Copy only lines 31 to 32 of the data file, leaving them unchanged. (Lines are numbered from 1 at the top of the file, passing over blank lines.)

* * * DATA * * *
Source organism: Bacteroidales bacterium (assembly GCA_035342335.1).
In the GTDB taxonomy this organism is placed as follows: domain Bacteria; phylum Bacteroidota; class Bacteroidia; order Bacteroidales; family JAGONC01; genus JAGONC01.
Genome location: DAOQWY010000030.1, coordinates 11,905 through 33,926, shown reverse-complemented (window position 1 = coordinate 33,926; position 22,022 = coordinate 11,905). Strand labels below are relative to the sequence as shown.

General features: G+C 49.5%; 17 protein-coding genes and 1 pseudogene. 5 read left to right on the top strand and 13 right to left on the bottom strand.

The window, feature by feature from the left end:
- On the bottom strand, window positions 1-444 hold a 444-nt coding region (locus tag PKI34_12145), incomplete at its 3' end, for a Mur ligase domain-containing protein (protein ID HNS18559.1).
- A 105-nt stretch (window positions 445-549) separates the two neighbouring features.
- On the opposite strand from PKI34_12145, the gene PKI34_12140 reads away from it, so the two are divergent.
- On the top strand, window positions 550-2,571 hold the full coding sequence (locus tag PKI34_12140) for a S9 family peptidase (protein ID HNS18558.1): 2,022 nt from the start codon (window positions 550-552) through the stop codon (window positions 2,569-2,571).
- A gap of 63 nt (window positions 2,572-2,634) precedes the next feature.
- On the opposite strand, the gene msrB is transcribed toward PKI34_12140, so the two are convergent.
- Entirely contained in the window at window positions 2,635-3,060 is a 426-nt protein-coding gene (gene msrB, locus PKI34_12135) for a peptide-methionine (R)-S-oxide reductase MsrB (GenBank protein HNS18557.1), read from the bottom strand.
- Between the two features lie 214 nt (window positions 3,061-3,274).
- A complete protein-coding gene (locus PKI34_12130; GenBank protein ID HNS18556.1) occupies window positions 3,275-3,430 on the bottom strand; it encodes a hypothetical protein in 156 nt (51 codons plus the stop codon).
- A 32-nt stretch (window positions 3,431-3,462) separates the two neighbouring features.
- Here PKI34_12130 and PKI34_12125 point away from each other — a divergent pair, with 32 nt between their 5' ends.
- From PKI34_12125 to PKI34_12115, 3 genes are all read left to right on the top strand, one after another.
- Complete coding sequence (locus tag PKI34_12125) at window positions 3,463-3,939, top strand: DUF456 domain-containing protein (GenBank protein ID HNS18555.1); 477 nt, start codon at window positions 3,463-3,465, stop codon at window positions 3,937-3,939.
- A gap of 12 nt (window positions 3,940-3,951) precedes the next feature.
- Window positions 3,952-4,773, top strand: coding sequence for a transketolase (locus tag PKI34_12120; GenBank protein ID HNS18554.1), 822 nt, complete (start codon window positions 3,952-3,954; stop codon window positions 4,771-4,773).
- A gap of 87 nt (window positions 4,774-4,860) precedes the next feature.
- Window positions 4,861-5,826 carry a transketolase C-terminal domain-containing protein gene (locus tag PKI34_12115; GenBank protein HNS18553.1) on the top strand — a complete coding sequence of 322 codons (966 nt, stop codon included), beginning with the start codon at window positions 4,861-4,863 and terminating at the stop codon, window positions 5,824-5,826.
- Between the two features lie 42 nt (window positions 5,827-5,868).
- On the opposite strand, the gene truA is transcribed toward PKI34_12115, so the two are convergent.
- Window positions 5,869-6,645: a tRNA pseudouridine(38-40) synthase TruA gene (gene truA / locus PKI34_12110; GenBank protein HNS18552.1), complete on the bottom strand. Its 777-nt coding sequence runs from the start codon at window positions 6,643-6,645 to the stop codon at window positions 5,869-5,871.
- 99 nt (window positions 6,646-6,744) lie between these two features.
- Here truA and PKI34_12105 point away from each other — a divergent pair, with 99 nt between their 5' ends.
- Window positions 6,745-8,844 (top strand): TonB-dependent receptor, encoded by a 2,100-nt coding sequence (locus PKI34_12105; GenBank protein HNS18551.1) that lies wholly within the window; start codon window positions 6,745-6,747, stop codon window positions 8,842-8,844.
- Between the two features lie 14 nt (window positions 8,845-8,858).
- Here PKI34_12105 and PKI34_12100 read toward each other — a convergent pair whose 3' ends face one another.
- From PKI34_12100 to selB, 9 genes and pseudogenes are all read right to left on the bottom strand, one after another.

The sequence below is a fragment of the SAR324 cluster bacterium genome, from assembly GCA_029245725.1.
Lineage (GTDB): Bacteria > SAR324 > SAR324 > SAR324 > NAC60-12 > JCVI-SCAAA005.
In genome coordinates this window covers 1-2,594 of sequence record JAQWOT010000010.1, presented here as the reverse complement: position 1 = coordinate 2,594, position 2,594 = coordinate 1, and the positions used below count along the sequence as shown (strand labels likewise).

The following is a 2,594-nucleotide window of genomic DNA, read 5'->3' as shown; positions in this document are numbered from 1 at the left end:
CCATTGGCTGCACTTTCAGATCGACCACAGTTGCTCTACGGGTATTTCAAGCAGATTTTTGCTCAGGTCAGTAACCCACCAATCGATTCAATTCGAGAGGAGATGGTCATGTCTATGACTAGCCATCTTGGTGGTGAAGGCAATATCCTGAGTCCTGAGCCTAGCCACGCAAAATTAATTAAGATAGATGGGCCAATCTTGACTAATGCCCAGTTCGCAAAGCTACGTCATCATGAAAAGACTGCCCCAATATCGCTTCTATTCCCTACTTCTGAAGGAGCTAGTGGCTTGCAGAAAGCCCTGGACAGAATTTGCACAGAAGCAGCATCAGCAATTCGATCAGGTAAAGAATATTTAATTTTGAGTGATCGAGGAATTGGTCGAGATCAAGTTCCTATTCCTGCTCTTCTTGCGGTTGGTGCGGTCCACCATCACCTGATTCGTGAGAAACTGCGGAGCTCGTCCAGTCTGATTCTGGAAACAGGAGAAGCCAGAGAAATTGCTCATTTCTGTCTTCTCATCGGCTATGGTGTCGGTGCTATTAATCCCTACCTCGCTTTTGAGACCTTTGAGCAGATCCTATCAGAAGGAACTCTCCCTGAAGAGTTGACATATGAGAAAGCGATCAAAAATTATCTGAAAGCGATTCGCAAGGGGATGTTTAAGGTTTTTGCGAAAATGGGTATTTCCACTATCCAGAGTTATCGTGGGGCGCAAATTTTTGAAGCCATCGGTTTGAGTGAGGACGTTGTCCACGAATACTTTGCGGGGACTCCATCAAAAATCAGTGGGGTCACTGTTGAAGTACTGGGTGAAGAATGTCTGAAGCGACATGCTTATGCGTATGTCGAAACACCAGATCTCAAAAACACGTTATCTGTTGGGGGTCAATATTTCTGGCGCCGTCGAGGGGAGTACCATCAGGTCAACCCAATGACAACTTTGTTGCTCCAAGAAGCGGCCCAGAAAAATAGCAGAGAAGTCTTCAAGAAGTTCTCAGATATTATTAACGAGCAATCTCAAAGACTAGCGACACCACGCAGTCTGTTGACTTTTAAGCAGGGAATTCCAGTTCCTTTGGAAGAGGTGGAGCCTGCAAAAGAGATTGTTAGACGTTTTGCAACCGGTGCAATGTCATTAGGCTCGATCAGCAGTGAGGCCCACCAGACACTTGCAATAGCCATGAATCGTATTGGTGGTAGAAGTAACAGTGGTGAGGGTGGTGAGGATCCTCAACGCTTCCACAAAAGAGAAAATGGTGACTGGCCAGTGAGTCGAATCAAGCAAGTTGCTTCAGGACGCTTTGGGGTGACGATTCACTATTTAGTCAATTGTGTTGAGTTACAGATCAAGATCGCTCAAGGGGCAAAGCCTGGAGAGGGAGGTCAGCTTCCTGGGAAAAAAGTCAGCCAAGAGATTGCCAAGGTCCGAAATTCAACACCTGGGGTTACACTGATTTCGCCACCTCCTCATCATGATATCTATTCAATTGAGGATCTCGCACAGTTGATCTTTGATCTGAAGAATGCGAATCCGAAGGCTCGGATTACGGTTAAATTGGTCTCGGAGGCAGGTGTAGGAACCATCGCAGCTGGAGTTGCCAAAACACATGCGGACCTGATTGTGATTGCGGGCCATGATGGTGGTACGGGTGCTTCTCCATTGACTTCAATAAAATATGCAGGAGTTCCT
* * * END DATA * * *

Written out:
- From PKI34_12100 to selB, 9 genes and pseudogenes are all read right to left on the bottom strand, one after another.

The sequence below is a fragment of the SAR324 cluster bacterium genome, from assembly GCA_029245725.1.